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June 2011
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July 2011

The Customer is ALWAYS Right?


I have heard for my entire life the old adage "The customer is always right". I have to say that when I first started out in grooming I felt like they were and would bend over backwards to accommodate them, gave away grooms when people complained, stayed as late as I had to for them and came in early when asked. 

I think, however, as I have gotten older and a bit more wise, I have learned that more often than not, "The customer is right PART of the time" makes more sense.

Don't get me wrong! I love my clients (most of them anyway) and am appreciative for their business. They are what feeds me and keeps my household running. They are what allows me to care for my pack as well as indulge my grandchildren. Without them I could not feed my shoe habit either! 

I will not let a client walk all over me. Not in the slightest. If they do they are corrected or fired. 

Clients that do not know what they want, clients that get upset when you shave their pelted dog and proclaim "He wasn't matted!" even as they look at the pelt you saved to show them, clients that are unreasonable in their demands. These are the people that I say are right only SOMETIMES.

I had a client that up until recently I had put up with the nonsense from. I like her dog, who is a small, thin coated Yorkie with a simple, FFTT and trim the legs a bit, groom. Mom however was one that knew everything (she is a nurse you know and her husband is a doctor) and even though she would ask questions and we would offer answers, she always rebuffed everything we said and her way was the right way. She changes grooms with the way the wind is blowing, and she thinks nothing of going elsewhere with her dog and then bringing her to us to fix.

The morning that she got fired, or quit depending on your point of view, she came in with her dog who really didn't need anything done to her and then proceeded to say "well you know what to do" and "The girl who works here said it was a puppy cut" over and over, while gripping the dog tightly in her arms, refusing to give her to me or anyone else until we established the haircut she wanted.We then decided that all she wanted was for to be tidied up and we settled on a pick up time. She said on her way out the door "I wish I had brought the picture of what I wanted" and I replied that it would help if she had. She left. Finally. The 3 clients waiting behind her were aggravated and so was I.

We bathe and dry the pup and she is placed in a cage in the main room until it is her turn to be finished. I look up and see her car in the parking lot and her dog sees it as wel and is getting upset. She comes to the door, opens it wide enough to stick her head in and starts mouthing words. Now I have a dog on my table that will not stay for me to go into the other room, so I said "I can't hear you" and she says in a real voice, "Is my dog in here" to which I replied, "Yes that is her barking". "I didn't want to upset her, but I wanted to bring this picture". My bather had come out of the other room, so I said "Kayser, can you get that picture from her and ut it on my desk so I can look at it when I get a chance?" She gave it to him and left, repeating she was trying not to upset her dog.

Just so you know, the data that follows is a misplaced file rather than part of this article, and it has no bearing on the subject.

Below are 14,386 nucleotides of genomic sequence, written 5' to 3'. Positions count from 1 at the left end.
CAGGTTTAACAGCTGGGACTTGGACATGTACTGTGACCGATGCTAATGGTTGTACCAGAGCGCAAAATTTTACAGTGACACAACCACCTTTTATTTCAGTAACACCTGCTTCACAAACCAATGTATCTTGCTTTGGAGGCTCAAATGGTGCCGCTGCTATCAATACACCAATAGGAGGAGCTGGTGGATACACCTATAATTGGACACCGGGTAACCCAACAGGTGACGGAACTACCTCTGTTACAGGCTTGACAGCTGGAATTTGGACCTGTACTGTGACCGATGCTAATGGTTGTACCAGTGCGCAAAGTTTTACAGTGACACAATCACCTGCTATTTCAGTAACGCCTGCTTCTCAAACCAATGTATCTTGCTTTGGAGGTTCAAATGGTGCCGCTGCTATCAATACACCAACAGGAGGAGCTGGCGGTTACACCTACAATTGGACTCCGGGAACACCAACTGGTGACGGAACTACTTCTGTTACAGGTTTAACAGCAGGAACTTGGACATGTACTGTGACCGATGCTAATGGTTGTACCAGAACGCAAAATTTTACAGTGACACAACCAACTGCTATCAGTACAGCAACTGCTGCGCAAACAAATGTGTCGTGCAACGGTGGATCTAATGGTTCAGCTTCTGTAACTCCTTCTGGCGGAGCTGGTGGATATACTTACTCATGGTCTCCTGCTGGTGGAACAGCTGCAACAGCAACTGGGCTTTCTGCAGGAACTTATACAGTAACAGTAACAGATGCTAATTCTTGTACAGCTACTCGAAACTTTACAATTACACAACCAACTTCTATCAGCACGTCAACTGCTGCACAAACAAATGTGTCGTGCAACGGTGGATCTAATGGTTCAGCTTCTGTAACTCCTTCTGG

She got to her car and we are all just dumbfounded looking at each other like, REALLY did this just happen? when she came back in demanding her dog because WE upset her and she couldn't leave her with us. She then said, as I was explaining that I was sorry for her pup being upset but she would calm down once she was gone, she said to me "WELL You didn't have to be such an Effing Bit##" and I was stunned. She then took her dog and said again, "You are ALWAYS an Effing Bit##". 

I was always as polite to her as I could be, trying to explain that I needed more information than she was offering and I DID tell her that we don't use the term p uppy cut at all, but I was nice about it. When she returned, she caused her dog the stress not me, and we did what she asked. We gave her her dog and photo.

There are some people you cannot make happy regardless of what you do. She is one of them. If we cut her dog the way she asked it was too short or too long, or cost too much.

These types of clients are not right. They are NOT the type of client you wish to see or deal with and the nice thing for me is I don't have to deal with them. I am my own boss. 

Clients who manipulate you into doing something that you do not feel is the right thing to do, clients that lie about things that go wrong, clients that always have a complaint even when the dog was groomed to perfection and to their specifications.....these clients are never right.

A client that swears at or harasses a groomer is never right.

 A client that blames the groomer for their own mistakes or negligence, is never right.